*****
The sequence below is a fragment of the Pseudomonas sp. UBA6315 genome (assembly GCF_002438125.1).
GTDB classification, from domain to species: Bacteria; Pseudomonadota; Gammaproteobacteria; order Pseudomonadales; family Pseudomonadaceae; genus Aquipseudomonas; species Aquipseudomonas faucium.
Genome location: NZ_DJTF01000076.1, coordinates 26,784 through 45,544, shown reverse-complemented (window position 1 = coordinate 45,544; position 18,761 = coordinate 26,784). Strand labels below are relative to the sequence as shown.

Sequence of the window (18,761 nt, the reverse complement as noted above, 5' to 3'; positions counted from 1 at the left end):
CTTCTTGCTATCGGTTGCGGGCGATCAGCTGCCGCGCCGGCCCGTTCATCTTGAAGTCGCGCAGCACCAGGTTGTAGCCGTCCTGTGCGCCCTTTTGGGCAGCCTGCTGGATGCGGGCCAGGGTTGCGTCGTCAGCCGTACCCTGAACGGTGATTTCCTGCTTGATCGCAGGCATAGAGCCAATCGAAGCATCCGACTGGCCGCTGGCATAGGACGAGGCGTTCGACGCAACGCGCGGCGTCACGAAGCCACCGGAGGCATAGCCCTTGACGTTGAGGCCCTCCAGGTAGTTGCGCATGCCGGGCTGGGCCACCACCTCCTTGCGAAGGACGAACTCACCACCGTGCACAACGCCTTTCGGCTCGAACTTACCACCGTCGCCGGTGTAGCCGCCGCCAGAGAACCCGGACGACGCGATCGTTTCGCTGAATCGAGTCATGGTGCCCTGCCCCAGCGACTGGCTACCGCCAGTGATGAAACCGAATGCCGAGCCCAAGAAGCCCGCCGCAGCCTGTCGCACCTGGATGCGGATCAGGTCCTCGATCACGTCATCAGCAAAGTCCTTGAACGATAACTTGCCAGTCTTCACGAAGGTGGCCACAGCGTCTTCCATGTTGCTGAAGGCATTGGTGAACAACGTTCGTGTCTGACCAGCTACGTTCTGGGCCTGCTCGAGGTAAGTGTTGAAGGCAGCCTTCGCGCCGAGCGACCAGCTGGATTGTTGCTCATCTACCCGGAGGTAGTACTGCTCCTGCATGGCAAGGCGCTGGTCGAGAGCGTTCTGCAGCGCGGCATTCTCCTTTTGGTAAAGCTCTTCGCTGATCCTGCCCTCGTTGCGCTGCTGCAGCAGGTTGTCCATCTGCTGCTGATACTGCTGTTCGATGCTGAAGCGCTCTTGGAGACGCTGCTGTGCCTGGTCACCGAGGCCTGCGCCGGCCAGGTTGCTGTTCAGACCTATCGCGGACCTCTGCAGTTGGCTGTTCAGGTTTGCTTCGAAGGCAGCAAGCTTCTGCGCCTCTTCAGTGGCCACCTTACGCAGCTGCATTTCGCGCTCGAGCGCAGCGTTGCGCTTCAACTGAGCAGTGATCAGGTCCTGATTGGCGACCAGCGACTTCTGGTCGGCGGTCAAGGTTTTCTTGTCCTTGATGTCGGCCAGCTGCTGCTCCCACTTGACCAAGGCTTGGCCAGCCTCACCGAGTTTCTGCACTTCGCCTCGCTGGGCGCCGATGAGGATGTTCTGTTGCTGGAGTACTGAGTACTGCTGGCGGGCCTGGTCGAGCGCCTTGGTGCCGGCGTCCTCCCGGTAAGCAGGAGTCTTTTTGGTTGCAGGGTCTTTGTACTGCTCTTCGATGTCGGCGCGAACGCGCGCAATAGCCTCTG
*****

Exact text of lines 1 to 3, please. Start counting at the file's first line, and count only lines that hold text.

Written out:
The sequence below is a fragment of the Pseudomonas sp. UBA6315 genome (assembly GCF_002438125.1).
GTDB classification, from domain to species: Bacteria; Pseudomonadota; Gammaproteobacteria; order Pseudomonadales; family Pseudomonadaceae; genus Aquipseudomonas; species Aquipseudomonas faucium.
Genome location: NZ_DJTF01000076.1, coordinates 26,784 through 45,544, shown reverse-complemented (window position 1 = coordinate 45,544; position 18,761 = coordinate 26,784). Strand labels below are relative to the sequence as shown.